Legal issues of the broadcast and simultaneous Internet transmission of open university courses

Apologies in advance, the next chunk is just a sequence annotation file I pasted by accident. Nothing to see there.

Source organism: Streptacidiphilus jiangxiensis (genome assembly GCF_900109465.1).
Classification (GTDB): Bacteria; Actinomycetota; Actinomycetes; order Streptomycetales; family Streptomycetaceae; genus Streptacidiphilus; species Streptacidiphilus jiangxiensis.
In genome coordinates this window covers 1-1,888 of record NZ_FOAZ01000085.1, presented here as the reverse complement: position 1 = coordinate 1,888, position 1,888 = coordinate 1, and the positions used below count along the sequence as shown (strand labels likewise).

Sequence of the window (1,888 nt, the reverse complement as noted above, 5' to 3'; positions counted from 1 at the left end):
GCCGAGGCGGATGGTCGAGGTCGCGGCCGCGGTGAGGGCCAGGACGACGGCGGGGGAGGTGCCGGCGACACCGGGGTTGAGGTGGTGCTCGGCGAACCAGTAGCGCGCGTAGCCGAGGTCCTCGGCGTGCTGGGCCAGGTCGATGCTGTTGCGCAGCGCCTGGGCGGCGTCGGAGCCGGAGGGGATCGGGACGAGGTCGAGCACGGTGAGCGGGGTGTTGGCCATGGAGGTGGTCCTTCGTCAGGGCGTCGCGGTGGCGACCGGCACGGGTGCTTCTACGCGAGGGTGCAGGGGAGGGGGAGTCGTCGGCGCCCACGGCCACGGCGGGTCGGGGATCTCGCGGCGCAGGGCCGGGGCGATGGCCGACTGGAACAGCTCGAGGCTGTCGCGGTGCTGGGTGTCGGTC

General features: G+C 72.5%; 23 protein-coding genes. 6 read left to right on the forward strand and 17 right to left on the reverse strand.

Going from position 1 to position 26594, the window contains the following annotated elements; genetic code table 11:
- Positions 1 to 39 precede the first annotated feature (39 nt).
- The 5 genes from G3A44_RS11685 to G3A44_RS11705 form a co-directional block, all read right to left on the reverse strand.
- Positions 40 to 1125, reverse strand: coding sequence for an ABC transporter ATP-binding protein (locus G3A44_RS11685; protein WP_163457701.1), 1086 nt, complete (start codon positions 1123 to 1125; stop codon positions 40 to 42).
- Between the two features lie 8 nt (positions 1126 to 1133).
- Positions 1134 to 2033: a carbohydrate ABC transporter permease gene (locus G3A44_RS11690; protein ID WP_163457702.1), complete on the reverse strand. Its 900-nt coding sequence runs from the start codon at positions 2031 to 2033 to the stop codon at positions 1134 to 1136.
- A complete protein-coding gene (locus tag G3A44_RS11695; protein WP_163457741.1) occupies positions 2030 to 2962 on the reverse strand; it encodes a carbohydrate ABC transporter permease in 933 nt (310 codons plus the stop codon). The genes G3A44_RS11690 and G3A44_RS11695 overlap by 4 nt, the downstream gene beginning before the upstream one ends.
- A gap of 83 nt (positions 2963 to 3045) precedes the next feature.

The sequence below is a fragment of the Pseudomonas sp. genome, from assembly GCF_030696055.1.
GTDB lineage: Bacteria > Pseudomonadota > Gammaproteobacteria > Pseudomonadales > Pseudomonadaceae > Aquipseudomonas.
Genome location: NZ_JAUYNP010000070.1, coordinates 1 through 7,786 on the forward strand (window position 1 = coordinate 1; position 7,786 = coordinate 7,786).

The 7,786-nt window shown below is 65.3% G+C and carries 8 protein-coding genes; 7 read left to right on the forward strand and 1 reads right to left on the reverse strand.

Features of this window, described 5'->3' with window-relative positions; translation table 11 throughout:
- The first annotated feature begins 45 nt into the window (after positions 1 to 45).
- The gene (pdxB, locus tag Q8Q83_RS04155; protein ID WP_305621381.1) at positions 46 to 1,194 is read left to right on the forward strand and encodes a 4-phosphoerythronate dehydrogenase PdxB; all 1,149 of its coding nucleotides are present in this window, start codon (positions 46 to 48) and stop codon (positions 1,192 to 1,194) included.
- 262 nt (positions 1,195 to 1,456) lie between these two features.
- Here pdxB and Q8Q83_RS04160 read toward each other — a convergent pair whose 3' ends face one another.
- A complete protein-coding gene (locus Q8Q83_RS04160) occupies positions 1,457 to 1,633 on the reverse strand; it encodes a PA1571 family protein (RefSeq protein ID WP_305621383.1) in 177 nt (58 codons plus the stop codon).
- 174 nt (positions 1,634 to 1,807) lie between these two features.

The purpose of this paper is to investigate the legal issues of simultaneous Internet transmission of broadcasting programs of the Open University of Japan (OUJ) and to take legal measures to promote the mutual utilization of open university courses in Japan, the UK, China and Korea.Design/methodology/approachThe author examines the legal relationship regarding Internet simultaneous distribution of broadcast courses at the OUJ. The author then considers the legal relationship between the UK, China and South Korea regarding the simultaneous transmission of broadcast courses over the internet. Based on that consideration, this paper clarifies legal measures to promote its utilization.FindingsInternet transmission of broadcasting courses will be webcasting. Arguably, it can be assumed to be streaming and on-demand, albeit controversial. Webcasting will be publicly transmitted, but there is only an on-demand provision for Internet transmission. As webcasting is streaming and on-demand, it involves reproduction of broadcasting courses. Therefore, webcasting needs to provide streaming provision for public transmission rights and associate them with reproduction right.Originality/valueThe originality of this paper lies in clarifying the legal response of the object, subject and rights of webcasting from the perspective of the OUJ, in order to dispel legal problems that may arise in the future against this unexplored phenomenon. Additionally, this paper is valuable in that it presents legal consistency from the point of view of the comparative laws of Japan, the UK, China and South Korea, based on an examination of the legal response in Japan.